A significant part of the pleasure of narrative comes from what Aristotle calls anagnorisis, or the removal of ignorance. In more contemporary language this moment in the story is called a reveal, a plot twist or a turn. Examples are numerous: every foundling from Moses to Neo who realizes he is a savior, and every hero who discovers his society is based on a lie, every family that thinks they are safe and then spots the tracks of a monster is experiencing an instant of anagnorisis. The best cases of anagnorisis are ones in which the main character learning What it’s All About, also learns Who He Is. The perfect example is the story of Oedipus, the ur-detective, who searches for the murderer of the king and the source of the plague, only to discover that the murderer is himself, and the source of the plague is his own incest with his mother. The moment the king discovers the nature of the crime that confronts him is the same moment he understands himself.
Why is it called “removal of ignorance” and not “gain of knowledge”? Oedipus is culpable for his ignorance. His mistaken view of himself is a positive substance that needs to be cleared away, like the covering we remove when we dis-cover something, or the Lethe (forgetfulness) that is removed to give us the ancient Greek word for truth: aletheia.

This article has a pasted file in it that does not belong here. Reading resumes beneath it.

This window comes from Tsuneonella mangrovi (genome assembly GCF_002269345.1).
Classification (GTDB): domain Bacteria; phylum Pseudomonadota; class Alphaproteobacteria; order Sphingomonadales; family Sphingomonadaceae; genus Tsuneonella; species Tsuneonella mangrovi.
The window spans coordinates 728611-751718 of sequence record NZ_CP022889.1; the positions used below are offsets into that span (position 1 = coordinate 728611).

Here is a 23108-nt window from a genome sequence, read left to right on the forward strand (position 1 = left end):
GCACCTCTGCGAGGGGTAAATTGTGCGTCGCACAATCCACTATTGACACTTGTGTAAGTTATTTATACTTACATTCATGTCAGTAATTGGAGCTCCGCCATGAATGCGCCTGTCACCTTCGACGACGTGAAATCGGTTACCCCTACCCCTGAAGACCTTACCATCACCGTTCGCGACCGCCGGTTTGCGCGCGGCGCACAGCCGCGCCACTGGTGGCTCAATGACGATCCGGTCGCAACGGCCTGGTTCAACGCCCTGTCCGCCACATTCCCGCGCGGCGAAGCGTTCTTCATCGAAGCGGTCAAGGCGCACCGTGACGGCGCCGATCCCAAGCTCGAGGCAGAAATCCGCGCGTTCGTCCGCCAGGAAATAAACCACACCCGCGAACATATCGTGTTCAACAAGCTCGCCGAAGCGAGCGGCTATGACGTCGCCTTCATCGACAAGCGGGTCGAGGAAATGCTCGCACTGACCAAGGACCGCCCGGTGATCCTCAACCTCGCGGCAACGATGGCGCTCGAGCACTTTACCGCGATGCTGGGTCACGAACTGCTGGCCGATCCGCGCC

Obviously we are not to blamed for every instance of our ignorance. We were not actively forgetting the fact that Mars had two satellites for example — we just didn’t know it. But the most powerful dramatic moments come when we see a character come to a realization about her state and her situation and realize that she was herself the one blocking her own view. At the same moment as she realizes what the solution to her mystery is she realizes that the villain is herself.
Stories at their best are not just a source of pleasure, like a candy bar, they are tools for achieving self-knowledge. When we let a story of anagnorisis become a part of our emotional and cognitive lives, we remove our own ignorance just as the character does, but not at the same time. If the story works, we see who Oedipus is and what faces him, a moment before the king does. If we know it too soon the tale bores us, if we think we never could have guessed it frustrates. When the story works perfectly just as the scales fall from his eyes we feel that we knew it already. This can give us the uncanny sensation that whoever or whatever is living our lives through us is aware of what we need to know and who we are, a fraction of a second before we are.
All we need to do is open our eyes and we will catch up.